Hopefully everyone will agree that the fact that this CEO’s company has enjoyed past success does not justify his attitude, and that his irrational strategy will likely interfere with the company’s future success.
In reality, the reluctance to focus on diversity can be more devastating than refusing to diversify marketing. For virtually every company, human capital is both the most expensive budget item and the most valuable asset: on the expense side, a 2015 study by the US Department of Commerce found that annual payroll in the U.S. cost employers $5.4 trillion (and that does not include other labor costs, such as recruiting, training, and retention), 30 times more than the total 2015 advertising spend of $180 billion; on the asset side, a recent study by Korn Ferry estimates that in service-based nations like the U.S., the value of human capital exceeds the value of physical capital by factor of 4 – not to mention the obvious fact that a company is nothing without its people. To give this paragraph a more positive spin, any efforts to improve workforce have the potential for a much larger ROI than virtually any other corporate activity.
Given these observations, why aren’t more companies rushing to embrace diversity as a key competitive advantage? This is where lack of awareness comes into play. Many leaders, including some whose heart is in the right place, believe that performance should have nothing to do with gender, skin color, sexual orientation or any other personal trait, taking pride in being “color-blind.” This view is both naïve and dangerous.
It is naïve, because it ignores the dramatic imbalances in corporate America that are largely the result of historical advantages enjoyed by a specific class of people. How can we explain the fact that, for instance, of all Fortune 500 CEOs only 32 are women and only three are African American? Unless you believe that white men are intrinsically better than other people, the stunning imbalances we see in corporate America (whether you look within or across organizations) suggest something fundamentally wrong.
It is dangerous, because by arguing that performance should be color-blind, those who have used privilege to create the current system are forcing those who have been historically disadvantaged to live up to standards rooted in the current, biased system – thereby preserving power structures while perpetuating inequalities and stifling opportunities for growth and improvement.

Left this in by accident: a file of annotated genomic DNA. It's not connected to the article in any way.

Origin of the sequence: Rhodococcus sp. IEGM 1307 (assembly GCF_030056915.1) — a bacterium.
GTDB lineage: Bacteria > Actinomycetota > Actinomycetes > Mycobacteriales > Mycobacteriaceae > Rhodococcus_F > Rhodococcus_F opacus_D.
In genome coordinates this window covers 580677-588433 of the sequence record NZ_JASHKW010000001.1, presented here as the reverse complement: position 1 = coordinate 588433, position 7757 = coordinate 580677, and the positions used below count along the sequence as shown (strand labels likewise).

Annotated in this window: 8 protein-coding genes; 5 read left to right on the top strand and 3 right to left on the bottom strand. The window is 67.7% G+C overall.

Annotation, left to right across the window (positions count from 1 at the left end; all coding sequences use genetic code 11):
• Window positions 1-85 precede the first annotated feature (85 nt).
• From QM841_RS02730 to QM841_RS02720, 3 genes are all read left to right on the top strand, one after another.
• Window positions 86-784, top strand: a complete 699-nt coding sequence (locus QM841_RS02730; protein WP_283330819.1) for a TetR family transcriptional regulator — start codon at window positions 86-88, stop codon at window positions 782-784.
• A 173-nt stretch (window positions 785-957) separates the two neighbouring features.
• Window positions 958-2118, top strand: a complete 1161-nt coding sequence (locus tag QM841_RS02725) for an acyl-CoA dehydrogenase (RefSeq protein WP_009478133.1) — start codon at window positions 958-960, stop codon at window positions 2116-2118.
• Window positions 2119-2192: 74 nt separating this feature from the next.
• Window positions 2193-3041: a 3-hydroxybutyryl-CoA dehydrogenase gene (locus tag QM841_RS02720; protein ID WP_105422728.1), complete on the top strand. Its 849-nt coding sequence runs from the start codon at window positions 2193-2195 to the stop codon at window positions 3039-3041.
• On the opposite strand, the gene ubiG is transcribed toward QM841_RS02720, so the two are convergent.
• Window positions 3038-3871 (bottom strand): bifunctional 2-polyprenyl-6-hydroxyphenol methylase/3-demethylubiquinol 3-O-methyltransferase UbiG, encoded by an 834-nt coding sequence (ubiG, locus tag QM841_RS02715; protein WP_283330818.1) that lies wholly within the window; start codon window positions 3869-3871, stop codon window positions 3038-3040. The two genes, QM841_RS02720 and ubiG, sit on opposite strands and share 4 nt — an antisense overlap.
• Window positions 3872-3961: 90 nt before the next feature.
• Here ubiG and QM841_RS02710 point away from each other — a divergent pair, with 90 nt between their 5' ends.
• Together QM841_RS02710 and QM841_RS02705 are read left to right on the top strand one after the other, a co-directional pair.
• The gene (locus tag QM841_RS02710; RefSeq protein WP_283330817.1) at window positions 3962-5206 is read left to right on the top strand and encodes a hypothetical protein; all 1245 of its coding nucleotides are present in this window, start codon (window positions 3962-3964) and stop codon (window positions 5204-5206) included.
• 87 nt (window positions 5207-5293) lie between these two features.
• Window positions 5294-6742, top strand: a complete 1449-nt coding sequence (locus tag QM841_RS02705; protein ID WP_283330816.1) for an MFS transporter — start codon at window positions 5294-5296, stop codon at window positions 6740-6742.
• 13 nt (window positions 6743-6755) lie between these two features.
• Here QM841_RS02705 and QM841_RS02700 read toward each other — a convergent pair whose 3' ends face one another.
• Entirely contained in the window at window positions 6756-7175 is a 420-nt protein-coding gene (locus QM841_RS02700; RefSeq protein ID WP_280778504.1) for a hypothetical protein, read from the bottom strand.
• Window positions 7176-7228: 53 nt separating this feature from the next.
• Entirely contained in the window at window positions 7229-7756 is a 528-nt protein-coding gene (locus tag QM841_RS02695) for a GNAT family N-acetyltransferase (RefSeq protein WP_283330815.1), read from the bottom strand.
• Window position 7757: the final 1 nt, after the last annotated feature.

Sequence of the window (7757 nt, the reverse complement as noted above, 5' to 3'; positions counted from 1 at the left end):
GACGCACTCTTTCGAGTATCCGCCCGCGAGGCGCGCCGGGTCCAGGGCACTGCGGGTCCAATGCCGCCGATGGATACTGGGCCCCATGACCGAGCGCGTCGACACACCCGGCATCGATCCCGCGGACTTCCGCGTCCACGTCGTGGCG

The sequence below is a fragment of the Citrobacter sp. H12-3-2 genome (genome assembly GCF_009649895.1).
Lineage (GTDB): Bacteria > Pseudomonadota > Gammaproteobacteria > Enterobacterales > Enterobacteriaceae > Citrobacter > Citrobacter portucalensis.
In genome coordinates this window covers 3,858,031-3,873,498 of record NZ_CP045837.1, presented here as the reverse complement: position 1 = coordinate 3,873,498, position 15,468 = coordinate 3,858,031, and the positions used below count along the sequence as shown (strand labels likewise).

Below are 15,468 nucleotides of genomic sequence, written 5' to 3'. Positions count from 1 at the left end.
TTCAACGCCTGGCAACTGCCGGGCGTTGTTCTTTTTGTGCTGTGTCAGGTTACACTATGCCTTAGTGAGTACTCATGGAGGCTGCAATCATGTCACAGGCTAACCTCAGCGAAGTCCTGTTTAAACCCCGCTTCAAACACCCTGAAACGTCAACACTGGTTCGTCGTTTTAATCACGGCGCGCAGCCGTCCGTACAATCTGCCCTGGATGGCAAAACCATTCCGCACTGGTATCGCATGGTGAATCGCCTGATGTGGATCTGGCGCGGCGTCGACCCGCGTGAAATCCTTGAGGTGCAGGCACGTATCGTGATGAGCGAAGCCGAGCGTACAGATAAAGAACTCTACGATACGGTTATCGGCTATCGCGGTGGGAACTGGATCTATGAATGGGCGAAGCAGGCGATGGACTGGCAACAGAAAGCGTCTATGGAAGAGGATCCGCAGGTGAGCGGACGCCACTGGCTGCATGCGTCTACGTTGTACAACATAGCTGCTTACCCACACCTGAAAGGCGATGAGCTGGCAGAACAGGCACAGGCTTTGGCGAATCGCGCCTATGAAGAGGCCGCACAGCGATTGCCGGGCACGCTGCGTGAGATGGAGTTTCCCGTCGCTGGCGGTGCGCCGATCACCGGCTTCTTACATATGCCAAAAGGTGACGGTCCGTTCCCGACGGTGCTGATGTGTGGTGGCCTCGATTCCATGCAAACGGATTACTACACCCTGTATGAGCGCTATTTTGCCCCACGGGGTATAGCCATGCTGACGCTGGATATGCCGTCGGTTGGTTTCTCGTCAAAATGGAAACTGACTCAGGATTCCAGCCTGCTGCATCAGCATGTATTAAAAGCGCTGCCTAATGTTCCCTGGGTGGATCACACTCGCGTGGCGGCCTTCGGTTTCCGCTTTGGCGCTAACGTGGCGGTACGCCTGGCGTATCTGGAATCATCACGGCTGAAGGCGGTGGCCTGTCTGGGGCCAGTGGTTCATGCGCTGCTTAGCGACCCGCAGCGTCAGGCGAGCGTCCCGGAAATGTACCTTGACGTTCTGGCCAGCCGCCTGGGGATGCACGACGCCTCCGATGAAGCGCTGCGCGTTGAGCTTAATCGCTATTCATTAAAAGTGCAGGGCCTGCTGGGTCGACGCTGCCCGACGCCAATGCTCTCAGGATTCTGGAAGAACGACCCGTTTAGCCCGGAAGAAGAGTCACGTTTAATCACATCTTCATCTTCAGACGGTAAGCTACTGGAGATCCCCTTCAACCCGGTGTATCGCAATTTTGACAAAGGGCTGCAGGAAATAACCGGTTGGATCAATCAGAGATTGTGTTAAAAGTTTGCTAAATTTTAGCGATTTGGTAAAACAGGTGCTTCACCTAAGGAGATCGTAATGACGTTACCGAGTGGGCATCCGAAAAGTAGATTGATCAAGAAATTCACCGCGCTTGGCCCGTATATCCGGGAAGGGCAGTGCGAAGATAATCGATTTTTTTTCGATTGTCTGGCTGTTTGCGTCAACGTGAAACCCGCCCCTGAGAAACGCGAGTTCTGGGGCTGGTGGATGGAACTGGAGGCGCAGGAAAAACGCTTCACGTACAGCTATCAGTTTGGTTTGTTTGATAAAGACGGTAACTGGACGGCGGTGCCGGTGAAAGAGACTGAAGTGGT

The future of corporate America is in the hands of leaders who understand that there is no business case for homogeneity, and that the best way to succeed is to embrace individual differences, and to create an environment where all employees can bring to the table their full range of professional skills and personal traits that makes them unique and productive contributors to the success of any organization.
By Paolo Gaudiano
“My biggest mistake is not recognizing the power of compounding and the ability for it to build wealth, and therefore, not investing early enough,” she says. “To me, if there is one thing that can change our society, our economy, and the world, it is getting more money in the hands of women.
Indigenous Americans make up less than 1% of board members for major, publicly traded businesses, according to DiversIQ analysis. Only five people among the 5,537 board members for the S&P 500 identify as fully or partially American Indian or Alaska Native.
These three questions can not only play a pivotal role in strengthening an organization’s DEI culture; they can also serve as team-building exercise. The process of evaluating one’s understanding of DEI principles promotes open discussions, knowledge sharing, and alignment within the team.